Natalie Morales on first job: 'I didn't even know where I was going'
TODAY anchor Natalie Morales has come a long way since the days when she reported in the Bronx, driving around and schlepping her own gear to story locations. When she got the job, she'd never even been to the Bronx before.
"I didn't even know where I was going," she told TODAY producer Feliciano Garcia on NBCLatino.com's Cafecito, which is celebrating Hispanic Heritage Month. "That was the best education I could possibly have."
Little did she know that less than two decades later, she would be covering an event that captured worldwide attention: the 2010 rescue of 33 trapped miners in Chile.
"That was the most incredible experience," she said. "I still think if there was a defining moment in my career, perhaps it was that moment."
Morales' fluency in Spanish proved essential during her time in Chile, as she was one of the few reporters there able to communicate with the miners' family members and bring their individual stories to a larger, English-speaking audience. She still remains in contact with some of those families, she told Garcia.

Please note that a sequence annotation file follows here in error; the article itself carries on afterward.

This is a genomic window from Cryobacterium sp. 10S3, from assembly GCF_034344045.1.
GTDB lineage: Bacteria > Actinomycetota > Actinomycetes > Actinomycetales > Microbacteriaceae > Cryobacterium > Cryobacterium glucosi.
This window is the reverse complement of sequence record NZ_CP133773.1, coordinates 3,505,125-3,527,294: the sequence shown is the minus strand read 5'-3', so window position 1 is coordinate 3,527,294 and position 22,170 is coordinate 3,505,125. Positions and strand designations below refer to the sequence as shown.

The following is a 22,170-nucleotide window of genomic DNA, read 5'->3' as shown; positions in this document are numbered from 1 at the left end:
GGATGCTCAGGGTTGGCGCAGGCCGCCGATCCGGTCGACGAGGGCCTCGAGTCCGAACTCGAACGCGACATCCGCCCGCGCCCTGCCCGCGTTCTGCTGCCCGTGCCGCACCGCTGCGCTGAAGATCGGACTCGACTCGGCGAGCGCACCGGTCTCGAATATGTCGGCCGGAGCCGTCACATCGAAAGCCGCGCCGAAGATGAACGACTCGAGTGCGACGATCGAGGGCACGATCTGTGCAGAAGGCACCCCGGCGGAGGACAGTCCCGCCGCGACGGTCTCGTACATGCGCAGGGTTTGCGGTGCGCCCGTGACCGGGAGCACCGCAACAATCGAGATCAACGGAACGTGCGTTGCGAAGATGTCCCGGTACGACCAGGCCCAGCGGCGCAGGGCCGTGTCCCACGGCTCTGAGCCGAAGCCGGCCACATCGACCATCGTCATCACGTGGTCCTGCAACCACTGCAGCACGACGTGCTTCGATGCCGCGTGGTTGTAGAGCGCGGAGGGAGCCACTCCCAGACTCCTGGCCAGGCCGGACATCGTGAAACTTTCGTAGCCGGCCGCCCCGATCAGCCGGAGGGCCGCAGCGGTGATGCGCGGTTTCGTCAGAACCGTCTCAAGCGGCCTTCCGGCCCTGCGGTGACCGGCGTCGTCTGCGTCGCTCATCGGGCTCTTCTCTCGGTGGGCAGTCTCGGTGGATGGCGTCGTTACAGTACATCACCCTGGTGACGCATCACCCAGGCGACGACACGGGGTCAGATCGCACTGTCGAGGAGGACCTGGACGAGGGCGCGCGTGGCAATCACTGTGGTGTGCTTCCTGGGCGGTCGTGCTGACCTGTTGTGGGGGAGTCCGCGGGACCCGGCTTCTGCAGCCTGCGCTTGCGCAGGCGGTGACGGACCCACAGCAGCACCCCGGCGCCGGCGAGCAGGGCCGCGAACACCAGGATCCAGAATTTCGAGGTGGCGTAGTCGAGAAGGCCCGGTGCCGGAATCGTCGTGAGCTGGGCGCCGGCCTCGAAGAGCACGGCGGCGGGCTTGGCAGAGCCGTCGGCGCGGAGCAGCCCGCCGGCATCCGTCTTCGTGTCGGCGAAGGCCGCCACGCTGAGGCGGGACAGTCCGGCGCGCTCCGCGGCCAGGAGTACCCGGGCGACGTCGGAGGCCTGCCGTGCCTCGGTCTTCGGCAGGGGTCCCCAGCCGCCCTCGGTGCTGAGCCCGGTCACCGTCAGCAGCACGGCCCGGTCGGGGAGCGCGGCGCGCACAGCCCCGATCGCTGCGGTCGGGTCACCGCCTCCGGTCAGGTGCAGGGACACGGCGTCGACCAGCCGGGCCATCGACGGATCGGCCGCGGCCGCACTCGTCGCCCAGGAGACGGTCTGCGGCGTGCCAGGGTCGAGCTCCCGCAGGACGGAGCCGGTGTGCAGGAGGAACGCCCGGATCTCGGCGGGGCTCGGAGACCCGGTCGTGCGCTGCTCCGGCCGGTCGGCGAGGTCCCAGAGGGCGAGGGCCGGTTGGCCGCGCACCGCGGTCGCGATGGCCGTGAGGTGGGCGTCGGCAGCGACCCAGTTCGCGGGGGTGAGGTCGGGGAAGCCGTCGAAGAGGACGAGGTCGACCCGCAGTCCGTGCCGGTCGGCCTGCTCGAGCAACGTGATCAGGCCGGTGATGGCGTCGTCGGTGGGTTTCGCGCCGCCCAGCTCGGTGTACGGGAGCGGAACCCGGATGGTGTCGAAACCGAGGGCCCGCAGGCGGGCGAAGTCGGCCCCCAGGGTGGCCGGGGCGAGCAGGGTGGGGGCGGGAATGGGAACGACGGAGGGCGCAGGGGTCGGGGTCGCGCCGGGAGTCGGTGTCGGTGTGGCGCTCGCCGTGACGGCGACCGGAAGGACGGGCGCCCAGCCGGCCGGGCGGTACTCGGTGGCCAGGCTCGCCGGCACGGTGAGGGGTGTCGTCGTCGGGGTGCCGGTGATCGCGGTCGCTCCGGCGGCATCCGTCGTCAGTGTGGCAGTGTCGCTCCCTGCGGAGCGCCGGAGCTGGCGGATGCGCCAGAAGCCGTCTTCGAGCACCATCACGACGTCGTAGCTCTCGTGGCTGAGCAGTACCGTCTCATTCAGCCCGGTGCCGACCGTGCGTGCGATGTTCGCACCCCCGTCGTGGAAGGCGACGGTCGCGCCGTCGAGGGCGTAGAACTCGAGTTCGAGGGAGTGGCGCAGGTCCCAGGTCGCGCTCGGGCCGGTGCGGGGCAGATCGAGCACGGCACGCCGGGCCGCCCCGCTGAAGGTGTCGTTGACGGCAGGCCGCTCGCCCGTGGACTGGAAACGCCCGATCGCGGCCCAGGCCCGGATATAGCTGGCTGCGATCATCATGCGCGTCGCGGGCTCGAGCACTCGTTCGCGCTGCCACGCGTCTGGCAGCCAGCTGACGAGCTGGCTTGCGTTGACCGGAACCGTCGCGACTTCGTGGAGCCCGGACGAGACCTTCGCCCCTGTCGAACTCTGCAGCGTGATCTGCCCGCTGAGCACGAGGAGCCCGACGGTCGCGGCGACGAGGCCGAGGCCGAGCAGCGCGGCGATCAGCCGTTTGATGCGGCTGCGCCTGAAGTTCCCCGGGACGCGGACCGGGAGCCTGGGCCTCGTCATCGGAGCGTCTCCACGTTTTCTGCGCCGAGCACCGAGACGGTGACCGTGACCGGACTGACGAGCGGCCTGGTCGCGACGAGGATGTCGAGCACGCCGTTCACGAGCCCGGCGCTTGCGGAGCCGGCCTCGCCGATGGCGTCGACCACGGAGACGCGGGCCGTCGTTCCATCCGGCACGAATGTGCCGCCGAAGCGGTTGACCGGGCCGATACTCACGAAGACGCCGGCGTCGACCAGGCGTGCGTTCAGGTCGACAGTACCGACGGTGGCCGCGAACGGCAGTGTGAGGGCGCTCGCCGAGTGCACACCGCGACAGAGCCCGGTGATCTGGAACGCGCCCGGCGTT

"It’s my favorite story, because it’s so uplifting, it’s so inspirational to see a country come together, to see people come together, and to see how their families rallied together around that campsite," she said.
Half-Brazilian and half-Puerto Rican, Morales is no stranger to Latin America. Her father was in the air force, so Morales and her two sisters moved with their parents every two to three years. As a child, she spent time in Brazil (where she picked up Portuguese), Panama and Spain.
"Everything from what I like to eat, to the kind of music I like to listen to, the countries I like to travel to, and, of course, just who I am, is all about those experiences," she told Garcia.
Growing up, Morales' parents prized their daughters' educations above all else. Her mother, an only child raised by her grandmother in Brazil, was the first person in her family to attend college.
"In my family, education was everything, because they knew for both of them that's what gave them the opportunities in life they had," she said.